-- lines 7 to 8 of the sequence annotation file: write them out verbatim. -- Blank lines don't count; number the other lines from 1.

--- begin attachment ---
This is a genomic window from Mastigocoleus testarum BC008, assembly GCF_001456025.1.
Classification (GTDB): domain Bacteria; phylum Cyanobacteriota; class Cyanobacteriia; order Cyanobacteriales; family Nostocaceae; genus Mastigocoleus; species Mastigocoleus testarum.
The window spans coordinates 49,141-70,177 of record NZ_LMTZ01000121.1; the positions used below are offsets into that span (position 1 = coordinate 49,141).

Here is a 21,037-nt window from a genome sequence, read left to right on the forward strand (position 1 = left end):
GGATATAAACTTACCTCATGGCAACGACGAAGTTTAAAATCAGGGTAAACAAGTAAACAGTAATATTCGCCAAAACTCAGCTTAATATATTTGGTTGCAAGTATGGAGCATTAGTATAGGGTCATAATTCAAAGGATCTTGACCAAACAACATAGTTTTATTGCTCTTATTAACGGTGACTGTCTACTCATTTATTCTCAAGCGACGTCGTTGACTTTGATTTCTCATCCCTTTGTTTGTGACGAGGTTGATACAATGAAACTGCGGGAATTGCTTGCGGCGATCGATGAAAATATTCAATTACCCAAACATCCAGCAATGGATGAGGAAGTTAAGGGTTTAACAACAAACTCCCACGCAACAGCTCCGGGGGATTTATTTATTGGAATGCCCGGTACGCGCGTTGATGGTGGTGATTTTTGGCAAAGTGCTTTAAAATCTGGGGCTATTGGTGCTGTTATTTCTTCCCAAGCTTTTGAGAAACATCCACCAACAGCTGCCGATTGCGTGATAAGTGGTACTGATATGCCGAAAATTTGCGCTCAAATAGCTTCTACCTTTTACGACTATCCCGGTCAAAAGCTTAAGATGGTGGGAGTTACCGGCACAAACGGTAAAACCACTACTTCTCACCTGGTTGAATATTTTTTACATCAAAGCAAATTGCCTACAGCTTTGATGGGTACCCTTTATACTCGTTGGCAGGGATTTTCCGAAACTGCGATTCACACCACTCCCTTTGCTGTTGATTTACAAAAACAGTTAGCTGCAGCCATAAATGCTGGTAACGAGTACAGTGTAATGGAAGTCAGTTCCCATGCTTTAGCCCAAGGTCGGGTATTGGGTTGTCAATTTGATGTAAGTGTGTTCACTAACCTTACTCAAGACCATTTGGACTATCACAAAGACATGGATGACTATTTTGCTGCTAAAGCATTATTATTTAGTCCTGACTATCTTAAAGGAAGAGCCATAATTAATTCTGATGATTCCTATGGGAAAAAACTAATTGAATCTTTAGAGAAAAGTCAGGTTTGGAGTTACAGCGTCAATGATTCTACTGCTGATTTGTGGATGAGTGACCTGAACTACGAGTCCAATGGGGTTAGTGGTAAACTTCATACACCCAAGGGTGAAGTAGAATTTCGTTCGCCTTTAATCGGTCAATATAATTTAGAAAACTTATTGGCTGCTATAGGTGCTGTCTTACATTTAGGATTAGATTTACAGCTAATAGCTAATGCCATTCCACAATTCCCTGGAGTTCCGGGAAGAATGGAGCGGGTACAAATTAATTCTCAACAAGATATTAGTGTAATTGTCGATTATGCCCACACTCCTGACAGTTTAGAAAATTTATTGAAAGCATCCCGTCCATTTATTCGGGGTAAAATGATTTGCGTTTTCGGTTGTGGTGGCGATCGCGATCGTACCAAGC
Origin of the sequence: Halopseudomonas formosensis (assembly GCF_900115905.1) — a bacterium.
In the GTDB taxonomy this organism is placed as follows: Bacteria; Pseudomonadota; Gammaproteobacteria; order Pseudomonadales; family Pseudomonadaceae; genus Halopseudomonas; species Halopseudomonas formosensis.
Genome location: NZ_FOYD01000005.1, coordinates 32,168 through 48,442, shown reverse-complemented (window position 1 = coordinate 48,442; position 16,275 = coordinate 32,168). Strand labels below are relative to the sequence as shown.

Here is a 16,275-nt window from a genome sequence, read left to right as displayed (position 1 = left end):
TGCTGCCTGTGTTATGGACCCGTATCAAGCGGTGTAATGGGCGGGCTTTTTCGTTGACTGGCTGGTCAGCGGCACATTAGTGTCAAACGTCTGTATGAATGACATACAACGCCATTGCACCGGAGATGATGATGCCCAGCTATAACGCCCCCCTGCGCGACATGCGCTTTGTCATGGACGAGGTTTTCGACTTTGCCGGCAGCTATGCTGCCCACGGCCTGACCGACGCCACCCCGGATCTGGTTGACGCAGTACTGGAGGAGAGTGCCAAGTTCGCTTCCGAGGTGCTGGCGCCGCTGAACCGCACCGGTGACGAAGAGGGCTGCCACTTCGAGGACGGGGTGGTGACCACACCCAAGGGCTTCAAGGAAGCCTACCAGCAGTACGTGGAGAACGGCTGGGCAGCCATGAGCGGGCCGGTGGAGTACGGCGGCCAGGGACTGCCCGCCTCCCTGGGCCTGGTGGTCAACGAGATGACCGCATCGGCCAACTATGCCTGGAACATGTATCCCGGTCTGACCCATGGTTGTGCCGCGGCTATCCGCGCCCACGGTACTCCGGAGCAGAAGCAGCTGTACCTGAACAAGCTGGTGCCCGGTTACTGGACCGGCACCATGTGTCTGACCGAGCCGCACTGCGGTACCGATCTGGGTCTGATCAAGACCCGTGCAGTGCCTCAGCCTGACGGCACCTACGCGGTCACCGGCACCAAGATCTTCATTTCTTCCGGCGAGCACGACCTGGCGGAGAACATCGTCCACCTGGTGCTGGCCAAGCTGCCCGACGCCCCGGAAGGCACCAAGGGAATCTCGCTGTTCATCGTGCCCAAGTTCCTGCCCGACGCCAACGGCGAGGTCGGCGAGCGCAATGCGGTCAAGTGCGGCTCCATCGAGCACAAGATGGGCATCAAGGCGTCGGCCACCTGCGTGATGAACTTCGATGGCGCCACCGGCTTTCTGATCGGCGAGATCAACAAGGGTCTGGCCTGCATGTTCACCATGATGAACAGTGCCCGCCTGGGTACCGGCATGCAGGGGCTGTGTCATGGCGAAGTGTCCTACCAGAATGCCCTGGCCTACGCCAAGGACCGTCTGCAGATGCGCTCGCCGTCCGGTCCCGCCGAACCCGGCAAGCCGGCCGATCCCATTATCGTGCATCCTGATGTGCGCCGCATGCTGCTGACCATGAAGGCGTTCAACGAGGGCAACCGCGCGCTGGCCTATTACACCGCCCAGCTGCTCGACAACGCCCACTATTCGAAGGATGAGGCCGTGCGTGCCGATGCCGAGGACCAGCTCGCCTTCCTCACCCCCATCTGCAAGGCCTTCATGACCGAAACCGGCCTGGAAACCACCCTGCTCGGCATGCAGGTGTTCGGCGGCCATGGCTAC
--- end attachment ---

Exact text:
In the GTDB taxonomy this organism is placed as follows: Bacteria; Pseudomonadota; Gammaproteobacteria; order Pseudomonadales; family Pseudomonadaceae; genus Halopseudomonas; species Halopseudomonas formosensis.
Genome location: NZ_FOYD01000005.1, coordinates 32,168 through 48,442, shown reverse-complemented (window position 1 = coordinate 48,442; position 16,275 = coordinate 32,168). Strand labels below are relative to the sequence as shown.